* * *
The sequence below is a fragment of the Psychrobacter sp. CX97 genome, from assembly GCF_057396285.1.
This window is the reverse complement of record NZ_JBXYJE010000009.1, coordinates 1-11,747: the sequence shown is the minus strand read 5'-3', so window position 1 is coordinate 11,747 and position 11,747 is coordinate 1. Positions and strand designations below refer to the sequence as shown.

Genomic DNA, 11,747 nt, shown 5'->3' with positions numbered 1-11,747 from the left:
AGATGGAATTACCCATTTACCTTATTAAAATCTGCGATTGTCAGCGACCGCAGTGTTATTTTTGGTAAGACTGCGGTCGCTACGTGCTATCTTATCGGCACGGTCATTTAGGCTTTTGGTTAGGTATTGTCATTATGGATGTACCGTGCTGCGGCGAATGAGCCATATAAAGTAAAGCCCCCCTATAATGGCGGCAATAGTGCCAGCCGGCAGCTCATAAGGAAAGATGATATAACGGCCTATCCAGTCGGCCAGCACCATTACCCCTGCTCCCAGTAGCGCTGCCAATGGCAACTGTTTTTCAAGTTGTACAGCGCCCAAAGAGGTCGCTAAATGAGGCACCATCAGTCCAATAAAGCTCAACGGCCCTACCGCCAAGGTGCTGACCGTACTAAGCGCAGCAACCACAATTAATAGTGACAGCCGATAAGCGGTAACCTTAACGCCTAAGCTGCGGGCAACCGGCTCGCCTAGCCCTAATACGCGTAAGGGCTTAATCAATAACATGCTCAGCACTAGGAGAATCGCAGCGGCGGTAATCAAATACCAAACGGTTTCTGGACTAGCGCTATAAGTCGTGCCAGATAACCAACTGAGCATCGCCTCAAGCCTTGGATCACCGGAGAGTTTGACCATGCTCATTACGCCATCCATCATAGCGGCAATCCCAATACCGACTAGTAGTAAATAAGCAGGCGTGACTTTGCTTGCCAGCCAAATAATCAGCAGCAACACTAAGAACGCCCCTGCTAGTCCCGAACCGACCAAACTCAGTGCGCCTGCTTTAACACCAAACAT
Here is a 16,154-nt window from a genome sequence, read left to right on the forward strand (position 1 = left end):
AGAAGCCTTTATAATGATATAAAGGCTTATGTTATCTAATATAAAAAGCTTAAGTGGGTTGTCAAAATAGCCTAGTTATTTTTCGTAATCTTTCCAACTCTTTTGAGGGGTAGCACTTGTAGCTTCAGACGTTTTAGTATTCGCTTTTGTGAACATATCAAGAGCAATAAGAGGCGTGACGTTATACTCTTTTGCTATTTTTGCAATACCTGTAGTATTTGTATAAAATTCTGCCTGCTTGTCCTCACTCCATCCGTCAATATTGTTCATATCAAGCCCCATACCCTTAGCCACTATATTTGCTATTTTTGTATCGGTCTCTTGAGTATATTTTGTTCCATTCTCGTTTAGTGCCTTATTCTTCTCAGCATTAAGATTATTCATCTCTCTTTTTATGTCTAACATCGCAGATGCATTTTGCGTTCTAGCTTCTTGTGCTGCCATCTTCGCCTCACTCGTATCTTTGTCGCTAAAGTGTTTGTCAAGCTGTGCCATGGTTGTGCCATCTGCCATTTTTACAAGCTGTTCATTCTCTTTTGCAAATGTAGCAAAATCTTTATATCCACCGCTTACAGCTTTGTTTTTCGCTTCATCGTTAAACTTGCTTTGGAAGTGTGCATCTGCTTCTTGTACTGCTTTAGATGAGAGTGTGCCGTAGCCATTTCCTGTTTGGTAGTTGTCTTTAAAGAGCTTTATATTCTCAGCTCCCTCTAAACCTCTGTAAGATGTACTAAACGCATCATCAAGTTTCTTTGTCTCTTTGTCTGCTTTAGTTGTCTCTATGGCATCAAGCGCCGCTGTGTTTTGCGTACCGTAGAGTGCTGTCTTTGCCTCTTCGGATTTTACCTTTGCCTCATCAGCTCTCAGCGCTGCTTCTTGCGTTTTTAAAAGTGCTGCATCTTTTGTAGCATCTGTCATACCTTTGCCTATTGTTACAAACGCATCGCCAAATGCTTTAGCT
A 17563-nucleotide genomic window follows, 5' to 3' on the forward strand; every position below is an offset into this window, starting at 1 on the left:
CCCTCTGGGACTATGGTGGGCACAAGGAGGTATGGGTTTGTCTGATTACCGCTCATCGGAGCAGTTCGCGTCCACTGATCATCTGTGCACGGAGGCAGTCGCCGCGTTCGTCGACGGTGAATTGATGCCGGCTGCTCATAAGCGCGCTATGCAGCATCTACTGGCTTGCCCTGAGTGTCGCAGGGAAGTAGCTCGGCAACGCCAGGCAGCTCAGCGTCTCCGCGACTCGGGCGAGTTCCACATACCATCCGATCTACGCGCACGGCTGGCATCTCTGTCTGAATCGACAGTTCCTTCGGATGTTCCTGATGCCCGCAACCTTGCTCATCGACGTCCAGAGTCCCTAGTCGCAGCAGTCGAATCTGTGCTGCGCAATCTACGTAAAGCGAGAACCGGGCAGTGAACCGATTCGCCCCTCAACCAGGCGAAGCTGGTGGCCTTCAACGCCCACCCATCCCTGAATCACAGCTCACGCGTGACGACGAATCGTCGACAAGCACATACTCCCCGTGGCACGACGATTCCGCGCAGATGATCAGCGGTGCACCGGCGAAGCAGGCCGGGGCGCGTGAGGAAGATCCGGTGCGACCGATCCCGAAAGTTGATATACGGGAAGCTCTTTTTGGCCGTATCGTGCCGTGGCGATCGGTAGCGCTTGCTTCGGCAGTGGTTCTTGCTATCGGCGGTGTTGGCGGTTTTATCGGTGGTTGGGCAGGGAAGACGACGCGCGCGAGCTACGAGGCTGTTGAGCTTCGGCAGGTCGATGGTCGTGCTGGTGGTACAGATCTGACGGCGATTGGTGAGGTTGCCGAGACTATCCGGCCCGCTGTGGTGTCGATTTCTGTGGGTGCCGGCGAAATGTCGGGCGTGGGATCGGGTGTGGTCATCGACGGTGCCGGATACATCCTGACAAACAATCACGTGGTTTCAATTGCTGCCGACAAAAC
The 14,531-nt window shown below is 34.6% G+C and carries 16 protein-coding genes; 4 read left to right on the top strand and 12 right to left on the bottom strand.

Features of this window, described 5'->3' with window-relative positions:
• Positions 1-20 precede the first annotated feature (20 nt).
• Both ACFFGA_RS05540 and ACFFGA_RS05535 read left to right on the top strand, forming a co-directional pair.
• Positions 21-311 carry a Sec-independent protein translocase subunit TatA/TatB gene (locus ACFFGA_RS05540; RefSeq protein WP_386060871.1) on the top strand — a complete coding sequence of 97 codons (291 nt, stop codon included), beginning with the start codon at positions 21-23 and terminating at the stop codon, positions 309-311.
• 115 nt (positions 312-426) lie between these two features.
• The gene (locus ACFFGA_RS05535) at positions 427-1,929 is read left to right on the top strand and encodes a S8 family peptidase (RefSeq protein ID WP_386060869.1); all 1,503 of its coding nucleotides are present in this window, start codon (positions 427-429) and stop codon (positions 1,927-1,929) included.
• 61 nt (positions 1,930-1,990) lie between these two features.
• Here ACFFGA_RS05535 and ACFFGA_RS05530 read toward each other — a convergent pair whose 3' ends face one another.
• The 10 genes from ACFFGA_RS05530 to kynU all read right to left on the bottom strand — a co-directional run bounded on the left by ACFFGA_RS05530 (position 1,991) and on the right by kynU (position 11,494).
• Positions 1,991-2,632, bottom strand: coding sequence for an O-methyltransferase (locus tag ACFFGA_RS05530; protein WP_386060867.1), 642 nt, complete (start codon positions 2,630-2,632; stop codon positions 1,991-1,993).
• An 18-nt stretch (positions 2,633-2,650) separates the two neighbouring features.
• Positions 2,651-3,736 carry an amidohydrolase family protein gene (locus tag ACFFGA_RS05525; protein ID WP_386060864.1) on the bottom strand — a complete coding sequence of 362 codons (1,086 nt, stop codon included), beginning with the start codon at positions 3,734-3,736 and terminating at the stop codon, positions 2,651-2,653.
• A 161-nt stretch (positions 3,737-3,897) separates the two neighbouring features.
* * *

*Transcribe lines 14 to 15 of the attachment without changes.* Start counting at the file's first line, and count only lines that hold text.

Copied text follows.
• 115 nt (positions 312-426) lie between these two features.
• The gene (locus ACFFGA_RS05535) at positions 427-1,929 is read left to right on the top strand and encodes a S8 family peptidase (RefSeq protein ID WP_386060869.1); all 1,503 of its coding nucleotides are present in this window, start codon (positions 427-429) and stop codon (positions 1,927-1,929) included.